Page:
By A.E. Shilov, Georgiy B. Shul'pin, Alexander E. Shilov
hemistry is the technology approximately breaking and forming of bonds among atoms. some of the most vital strategies for natural chemistry is breaking bonds C–H, in addition to C–C in a number of compounds, and basically, in hydrocarbons. between hydrocarbons, saturated hydrocarbons, alkanes (methane, ethane, propane, hexane and so on. ), are specially appealing as substrates for chemical adjustments. the reason for this is that, at the one hand, alkanes are the most elements of oil and normal fuel, and for that reason are the important feedstocks for chemical undefined. nonetheless, those ingredients are identified to be the fewer reactive natural compounds. Saturated hydrocarbons can be referred to as the “noble gases of natural chemistry” and, if that is so, the 1st consultant in their family members – methane – should be in comparison with super inert helium. As in all comparisons, this parallel among noble gases and alkanes isn't really absolutely exact. certainly the differences of alkanes, together with methane, were recognized for a very long time. those reactions contain the interplay with molecular oxygen from air (burning – the most resource of energy!), in addition to a few mutual interconversions of saturated and unsaturated hydrocarbons. besides the fact that, these kind of changes ensue at increased temperatures (higher than 300–500 °C) and are typically characterised by means of an absence of selectivity. The conversion of alkanes into carbon dioxide and water in the course of burning is a very necessary method – yet no longer from a chemist viewpoint.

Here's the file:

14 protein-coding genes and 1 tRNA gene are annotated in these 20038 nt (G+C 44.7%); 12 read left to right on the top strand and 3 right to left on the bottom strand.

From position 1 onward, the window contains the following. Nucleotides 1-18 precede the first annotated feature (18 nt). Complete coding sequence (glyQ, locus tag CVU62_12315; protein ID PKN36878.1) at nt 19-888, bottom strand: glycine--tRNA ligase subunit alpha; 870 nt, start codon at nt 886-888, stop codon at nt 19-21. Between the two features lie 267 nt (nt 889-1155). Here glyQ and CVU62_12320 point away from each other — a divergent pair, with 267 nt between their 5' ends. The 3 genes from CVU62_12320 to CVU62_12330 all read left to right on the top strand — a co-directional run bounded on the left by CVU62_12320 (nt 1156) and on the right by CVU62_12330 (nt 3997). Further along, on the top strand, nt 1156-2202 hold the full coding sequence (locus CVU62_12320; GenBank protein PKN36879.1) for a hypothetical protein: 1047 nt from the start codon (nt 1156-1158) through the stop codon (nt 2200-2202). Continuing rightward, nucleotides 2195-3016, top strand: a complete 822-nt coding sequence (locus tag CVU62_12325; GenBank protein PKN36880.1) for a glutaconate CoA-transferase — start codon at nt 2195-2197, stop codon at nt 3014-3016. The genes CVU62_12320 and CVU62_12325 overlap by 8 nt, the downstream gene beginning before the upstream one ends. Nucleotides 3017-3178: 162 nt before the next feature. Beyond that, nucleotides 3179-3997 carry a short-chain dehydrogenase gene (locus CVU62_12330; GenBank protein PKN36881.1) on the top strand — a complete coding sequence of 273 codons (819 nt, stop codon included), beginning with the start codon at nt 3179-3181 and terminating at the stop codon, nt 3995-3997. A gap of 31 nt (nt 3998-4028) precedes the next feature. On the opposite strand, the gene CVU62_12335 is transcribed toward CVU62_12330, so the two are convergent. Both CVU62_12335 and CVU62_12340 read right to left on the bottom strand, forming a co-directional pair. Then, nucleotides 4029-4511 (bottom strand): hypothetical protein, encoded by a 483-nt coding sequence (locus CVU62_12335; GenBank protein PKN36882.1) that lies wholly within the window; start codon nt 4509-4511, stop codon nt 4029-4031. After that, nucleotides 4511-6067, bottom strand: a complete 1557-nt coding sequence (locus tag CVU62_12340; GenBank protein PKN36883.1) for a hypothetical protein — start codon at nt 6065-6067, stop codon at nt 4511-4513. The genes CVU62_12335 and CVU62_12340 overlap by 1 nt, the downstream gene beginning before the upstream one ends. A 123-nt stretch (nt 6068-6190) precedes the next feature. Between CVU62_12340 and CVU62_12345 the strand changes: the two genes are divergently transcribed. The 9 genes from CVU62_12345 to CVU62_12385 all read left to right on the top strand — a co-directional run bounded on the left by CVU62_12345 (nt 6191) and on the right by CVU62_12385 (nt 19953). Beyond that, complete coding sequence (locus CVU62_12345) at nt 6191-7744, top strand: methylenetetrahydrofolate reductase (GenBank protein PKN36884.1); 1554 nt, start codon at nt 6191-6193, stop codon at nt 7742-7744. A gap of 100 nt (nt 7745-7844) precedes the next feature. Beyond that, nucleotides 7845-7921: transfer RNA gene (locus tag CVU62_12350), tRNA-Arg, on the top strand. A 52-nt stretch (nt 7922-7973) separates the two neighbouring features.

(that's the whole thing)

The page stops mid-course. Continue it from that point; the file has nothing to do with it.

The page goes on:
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Under the same conditions, alkanes are dehydrogenated to afford complexes of platinum(II). , [4d, 15]). Attention is being especially concentrated nowadays on biological oxidation and its chemical models. , ). References for Chapter I 1. 2. (a) Shul’pin, G. B. Organic Reactions Catalyzed by Metal Complexes; Nauka: Moscow, 1988, p. 69 (in Russian). ; Hoffmann, R. J. Am. Chem. Soc. 1981, 103, 4308. (c) Doxsee, K. ; Grubbs, R. H. J. Am. Chem. Soc. 1981, 103, 7696. (d) Trautman, R. ; Gross, D. ; Ford, P.